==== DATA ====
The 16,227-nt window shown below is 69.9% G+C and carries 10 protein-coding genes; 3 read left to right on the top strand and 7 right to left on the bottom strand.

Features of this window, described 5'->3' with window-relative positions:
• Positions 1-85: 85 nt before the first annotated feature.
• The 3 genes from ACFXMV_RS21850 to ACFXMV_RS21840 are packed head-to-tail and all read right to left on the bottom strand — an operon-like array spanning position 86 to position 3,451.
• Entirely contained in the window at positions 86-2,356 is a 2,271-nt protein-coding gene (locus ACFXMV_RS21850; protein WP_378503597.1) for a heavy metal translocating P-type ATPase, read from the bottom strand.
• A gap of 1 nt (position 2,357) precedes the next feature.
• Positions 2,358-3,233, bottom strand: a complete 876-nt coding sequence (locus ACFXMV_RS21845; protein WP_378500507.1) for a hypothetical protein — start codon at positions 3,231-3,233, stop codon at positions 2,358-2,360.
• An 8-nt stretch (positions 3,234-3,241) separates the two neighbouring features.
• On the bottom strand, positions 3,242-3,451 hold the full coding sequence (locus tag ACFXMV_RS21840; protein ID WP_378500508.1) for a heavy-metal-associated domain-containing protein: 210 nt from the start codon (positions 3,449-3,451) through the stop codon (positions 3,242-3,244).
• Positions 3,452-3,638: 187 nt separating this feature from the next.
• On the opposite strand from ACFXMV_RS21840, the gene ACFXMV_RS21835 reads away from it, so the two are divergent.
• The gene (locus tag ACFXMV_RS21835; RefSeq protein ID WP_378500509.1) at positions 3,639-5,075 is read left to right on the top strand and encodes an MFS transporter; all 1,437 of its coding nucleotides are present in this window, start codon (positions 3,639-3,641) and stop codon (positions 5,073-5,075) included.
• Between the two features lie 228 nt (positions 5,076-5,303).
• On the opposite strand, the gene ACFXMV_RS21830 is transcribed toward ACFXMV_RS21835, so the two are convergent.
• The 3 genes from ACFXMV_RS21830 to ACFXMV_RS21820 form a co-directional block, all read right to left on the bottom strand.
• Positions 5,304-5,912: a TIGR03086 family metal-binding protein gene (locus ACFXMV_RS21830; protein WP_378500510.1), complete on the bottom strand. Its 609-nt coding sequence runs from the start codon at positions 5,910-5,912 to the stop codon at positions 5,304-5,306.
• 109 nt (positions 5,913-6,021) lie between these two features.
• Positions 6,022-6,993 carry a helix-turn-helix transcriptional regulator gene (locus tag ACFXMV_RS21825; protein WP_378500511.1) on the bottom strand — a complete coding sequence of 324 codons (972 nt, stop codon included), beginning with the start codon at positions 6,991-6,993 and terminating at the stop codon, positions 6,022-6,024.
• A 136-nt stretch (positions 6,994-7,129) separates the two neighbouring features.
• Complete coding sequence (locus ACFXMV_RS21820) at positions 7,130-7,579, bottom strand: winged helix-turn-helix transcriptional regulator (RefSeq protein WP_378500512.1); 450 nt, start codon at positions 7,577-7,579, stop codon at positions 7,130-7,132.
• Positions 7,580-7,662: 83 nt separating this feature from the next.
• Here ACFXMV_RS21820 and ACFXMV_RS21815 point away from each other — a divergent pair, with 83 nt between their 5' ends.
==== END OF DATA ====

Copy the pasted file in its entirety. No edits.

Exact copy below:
The 16,227-nt window shown below is 69.9% G+C and carries 10 protein-coding genes; 3 read left to right on the top strand and 7 right to left on the bottom strand.

Features of this window, described 5'->3' with window-relative positions:
• Positions 1-85: 85 nt before the first annotated feature.
• The 3 genes from ACFXMV_RS21850 to ACFXMV_RS21840 are packed head-to-tail and all read right to left on the bottom strand — an operon-like array spanning position 86 to position 3,451.
• Entirely contained in the window at positions 86-2,356 is a 2,271-nt protein-coding gene (locus ACFXMV_RS21850; protein WP_378503597.1) for a heavy metal translocating P-type ATPase, read from the bottom strand.
• A gap of 1 nt (position 2,357) precedes the next feature.
• Positions 2,358-3,233, bottom strand: a complete 876-nt coding sequence (locus ACFXMV_RS21845; protein WP_378500507.1) for a hypothetical protein — start codon at positions 3,231-3,233, stop codon at positions 2,358-2,360.
• An 8-nt stretch (positions 3,234-3,241) separates the two neighbouring features.
• On the bottom strand, positions 3,242-3,451 hold the full coding sequence (locus tag ACFXMV_RS21840; protein ID WP_378500508.1) for a heavy-metal-associated domain-containing protein: 210 nt from the start codon (positions 3,449-3,451) through the stop codon (positions 3,242-3,244).
• Positions 3,452-3,638: 187 nt separating this feature from the next.
• On the opposite strand from ACFXMV_RS21840, the gene ACFXMV_RS21835 reads away from it, so the two are divergent.
• The gene (locus tag ACFXMV_RS21835; RefSeq protein ID WP_378500509.1) at positions 3,639-5,075 is read left to right on the top strand and encodes an MFS transporter; all 1,437 of its coding nucleotides are present in this window, start codon (positions 3,639-3,641) and stop codon (positions 5,073-5,075) included.
• Between the two features lie 228 nt (positions 5,076-5,303).
• On the opposite strand, the gene ACFXMV_RS21830 is transcribed toward ACFXMV_RS21835, so the two are convergent.
• The 3 genes from ACFXMV_RS21830 to ACFXMV_RS21820 form a co-directional block, all read right to left on the bottom strand.
• Positions 5,304-5,912: a TIGR03086 family metal-binding protein gene (locus ACFXMV_RS21830; protein WP_378500510.1), complete on the bottom strand. Its 609-nt coding sequence runs from the start codon at positions 5,910-5,912 to the stop codon at positions 5,304-5,306.
• 109 nt (positions 5,913-6,021) lie between these two features.
• Positions 6,022-6,993 carry a helix-turn-helix transcriptional regulator gene (locus tag ACFXMV_RS21825; protein WP_378500511.1) on the bottom strand — a complete coding sequence of 324 codons (972 nt, stop codon included), beginning with the start codon at positions 6,991-6,993 and terminating at the stop codon, positions 6,022-6,024.
• A 136-nt stretch (positions 6,994-7,129) separates the two neighbouring features.
• Complete coding sequence (locus ACFXMV_RS21820) at positions 7,130-7,579, bottom strand: winged helix-turn-helix transcriptional regulator (RefSeq protein WP_378500512.1); 450 nt, start codon at positions 7,577-7,579, stop codon at positions 7,130-7,132.
• Positions 7,580-7,662: 83 nt separating this feature from the next.
• Here ACFXMV_RS21820 and ACFXMV_RS21815 point away from each other — a divergent pair, with 83 nt between their 5' ends.